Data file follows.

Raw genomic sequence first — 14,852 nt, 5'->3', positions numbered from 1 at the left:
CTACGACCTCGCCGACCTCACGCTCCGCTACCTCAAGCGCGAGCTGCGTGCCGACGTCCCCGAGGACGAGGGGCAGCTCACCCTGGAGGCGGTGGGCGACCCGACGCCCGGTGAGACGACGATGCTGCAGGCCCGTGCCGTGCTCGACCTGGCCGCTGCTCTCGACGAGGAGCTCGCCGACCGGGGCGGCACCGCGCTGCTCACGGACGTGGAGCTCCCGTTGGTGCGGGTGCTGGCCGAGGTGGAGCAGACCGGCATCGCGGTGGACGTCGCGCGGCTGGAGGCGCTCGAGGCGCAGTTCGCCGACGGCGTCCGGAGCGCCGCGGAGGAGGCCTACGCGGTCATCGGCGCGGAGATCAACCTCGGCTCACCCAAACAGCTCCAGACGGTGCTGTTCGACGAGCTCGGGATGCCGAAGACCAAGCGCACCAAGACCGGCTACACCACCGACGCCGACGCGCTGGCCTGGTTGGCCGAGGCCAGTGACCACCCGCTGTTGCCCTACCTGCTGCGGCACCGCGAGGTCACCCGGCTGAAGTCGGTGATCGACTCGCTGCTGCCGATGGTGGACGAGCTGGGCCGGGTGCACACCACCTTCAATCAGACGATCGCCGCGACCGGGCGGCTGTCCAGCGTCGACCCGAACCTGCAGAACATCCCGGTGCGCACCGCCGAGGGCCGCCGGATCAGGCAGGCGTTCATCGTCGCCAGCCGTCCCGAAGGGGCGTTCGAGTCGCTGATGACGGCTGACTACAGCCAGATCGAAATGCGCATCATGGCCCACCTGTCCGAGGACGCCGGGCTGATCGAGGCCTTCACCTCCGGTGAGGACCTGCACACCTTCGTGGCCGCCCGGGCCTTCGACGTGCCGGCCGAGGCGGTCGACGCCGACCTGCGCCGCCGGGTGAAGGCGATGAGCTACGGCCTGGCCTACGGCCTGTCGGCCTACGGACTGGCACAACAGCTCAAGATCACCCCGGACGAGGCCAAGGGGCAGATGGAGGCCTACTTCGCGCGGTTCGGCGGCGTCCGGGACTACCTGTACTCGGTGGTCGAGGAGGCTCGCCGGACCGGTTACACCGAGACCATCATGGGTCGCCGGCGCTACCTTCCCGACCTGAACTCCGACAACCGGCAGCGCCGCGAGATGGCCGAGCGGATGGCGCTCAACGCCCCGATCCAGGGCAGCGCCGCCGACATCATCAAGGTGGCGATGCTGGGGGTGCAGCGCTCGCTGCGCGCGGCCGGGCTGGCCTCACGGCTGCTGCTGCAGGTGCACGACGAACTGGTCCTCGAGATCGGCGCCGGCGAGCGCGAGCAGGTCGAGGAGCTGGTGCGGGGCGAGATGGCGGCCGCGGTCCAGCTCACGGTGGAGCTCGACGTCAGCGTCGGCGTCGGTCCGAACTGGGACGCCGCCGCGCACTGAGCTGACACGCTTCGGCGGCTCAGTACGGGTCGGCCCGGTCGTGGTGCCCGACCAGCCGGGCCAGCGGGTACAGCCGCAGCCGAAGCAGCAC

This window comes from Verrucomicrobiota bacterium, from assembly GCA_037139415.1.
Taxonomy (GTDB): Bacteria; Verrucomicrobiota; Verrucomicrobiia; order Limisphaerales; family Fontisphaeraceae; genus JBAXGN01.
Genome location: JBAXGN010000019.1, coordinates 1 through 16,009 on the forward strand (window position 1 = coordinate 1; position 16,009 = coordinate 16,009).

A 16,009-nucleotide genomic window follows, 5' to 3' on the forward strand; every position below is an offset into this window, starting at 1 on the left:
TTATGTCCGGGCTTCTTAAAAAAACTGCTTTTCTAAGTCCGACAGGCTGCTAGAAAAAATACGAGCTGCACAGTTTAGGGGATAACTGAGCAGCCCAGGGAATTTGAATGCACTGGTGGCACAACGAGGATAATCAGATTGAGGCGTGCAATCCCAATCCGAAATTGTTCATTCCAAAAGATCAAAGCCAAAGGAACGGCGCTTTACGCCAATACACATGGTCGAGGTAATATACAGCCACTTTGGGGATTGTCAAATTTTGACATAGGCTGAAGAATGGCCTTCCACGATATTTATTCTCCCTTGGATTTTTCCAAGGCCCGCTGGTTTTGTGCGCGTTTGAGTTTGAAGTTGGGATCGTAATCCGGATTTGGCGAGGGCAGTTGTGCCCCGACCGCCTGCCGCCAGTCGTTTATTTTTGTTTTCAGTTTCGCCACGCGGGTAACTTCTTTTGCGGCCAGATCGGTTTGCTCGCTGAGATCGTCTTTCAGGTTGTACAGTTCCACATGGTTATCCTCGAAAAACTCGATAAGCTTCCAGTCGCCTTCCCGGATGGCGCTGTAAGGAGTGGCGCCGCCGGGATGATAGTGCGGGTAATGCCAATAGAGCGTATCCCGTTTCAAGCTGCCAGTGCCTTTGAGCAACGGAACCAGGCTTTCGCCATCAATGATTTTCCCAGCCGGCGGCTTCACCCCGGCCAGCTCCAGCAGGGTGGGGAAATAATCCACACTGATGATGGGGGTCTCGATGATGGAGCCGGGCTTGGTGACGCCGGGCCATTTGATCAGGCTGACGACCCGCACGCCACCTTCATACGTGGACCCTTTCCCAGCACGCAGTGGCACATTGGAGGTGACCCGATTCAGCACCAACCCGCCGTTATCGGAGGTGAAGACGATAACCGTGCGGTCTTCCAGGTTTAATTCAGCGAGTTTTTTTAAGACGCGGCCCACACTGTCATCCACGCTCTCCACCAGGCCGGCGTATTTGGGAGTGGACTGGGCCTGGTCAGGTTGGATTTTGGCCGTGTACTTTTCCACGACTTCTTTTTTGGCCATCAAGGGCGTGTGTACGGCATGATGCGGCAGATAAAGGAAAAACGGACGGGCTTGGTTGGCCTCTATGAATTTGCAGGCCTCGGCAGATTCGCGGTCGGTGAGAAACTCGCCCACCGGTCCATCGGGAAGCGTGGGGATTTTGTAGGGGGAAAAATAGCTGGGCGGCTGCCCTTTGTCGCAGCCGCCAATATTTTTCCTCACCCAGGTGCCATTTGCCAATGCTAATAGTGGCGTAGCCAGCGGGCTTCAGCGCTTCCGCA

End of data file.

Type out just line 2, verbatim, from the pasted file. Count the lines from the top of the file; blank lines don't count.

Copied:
CTACGACCTCGCCGACCTCACGCTCCGCTACCTCAAGCGCGAGCTGCGTGCCGACGTCCCCGAGGACGAGGGGCAGCTCACCCTGGAGGCGGTGGGCGACCCGACGCCCGGTGAGACGACGATGCTGCAGGCCCGTGCCGTGCTCGACCTGGCCGCTGCTCTCGACGAGGAGCTCGCCGACCGGGGCGGCACCGCGCTGCTCACGGACGTGGAGCTCCCGTTGGTGCGGGTGCTGGCCGAGGTGGAGCAGACCGGCATCGCGGTGGACGTCGCGCGGCTGGAGGCGCTCGAGGCGCAGTTCGCCGACGGCGTCCGGAGCGCCGCGGAGGAGGCCTACGCGGTCATCGGCGCGGAGATCAACCTCGGCTCACCCAAACAGCTCCAGACGGTGCTGTTCGACGAGCTCGGGATGCCGAAGACCAAGCGCACCAAGACCGGCTACACCACCGACGCCGACGCGCTGGCCTGGTTGGCCGAGGCCAGTGACCACCCGCTGTTGCCCTACCTGCTGCGGCACCGCGAGGTCACCCGGCTGAAGTCGGTGATCGACTCGCTGCTGCCGATGGTGGACGAGCTGGGCCGGGTGCACACCACCTTCAATCAGACGATCGCCGCGACCGGGCGGCTGTCCAGCGTCGACCCGAACCTGCAGAACATCCCGGTGCGCACCGCCGAGGGCCGCCGGATCAGGCAGGCGTTCATCGTCGCCAGCCGTCCCGAAGGGGCGTTCGAGTCGCTGATGACGGCTGACTACAGCCAGATCGAAATGCGCATCATGGCCCACCTGTCCGAGGACGCCGGGCTGATCGAGGCCTTCACCTCCGGTGAGGACCTGCACACCTTCGTGGCCGCCCGGGCCTTCGACGTGCCGGCCGAGGCGGTCGACGCCGACCTGCGCCGCCGGGTGAAGGCGATGAGCTACGGCCTGGCCTACGGCCTGTCGGCCTACGGACTGGCACAACAGCTCAAGATCACCCCGGACGAGGCCAAGGGGCAGATGGAGGCCTACTTCGCGCGGTTCGGCGGCGTCCGGGACTACCTGTACTCGGTGGTCGAGGAGGCTCGCCGGACCGGTTACACCGAGACCATCATGGGTCGCCGGCGCTACCTTCCCGACCTGAACTCCGACAACCGGCAGCGCCGCGAGATGGCCGAGCGGATGGCGCTCAACGCCCCGATCCAGGGCAGCGCCGCCGACATCATCAAGGTGGCGATGCTGGGGGTGCAGCGCTCGCTGCGCGCGGCCGGGCTGGCCTCACGGCTGCTGCTGCAGGTGCACGACGAACTGGTCCTCGAGATCGGCGCCGGCGAGCGCGAGCAGGTCGAGGAGCTGGTGCGGGGCGAGATGGCGGCCGCGGTCCAGCTCACGGTGGAGCTCGACGTCAGCGTCGGCGTCGGTCCGAACTGGGACGCCGCCGCGCACTGAGCTGACACGCTTCGGCGGCTCAGTACGGGTCGGCCCGGTCGTGGTGCCCGACCAGCCGGGCCAGCGGGTACAGCCGCAGCCGAAGCAGCAC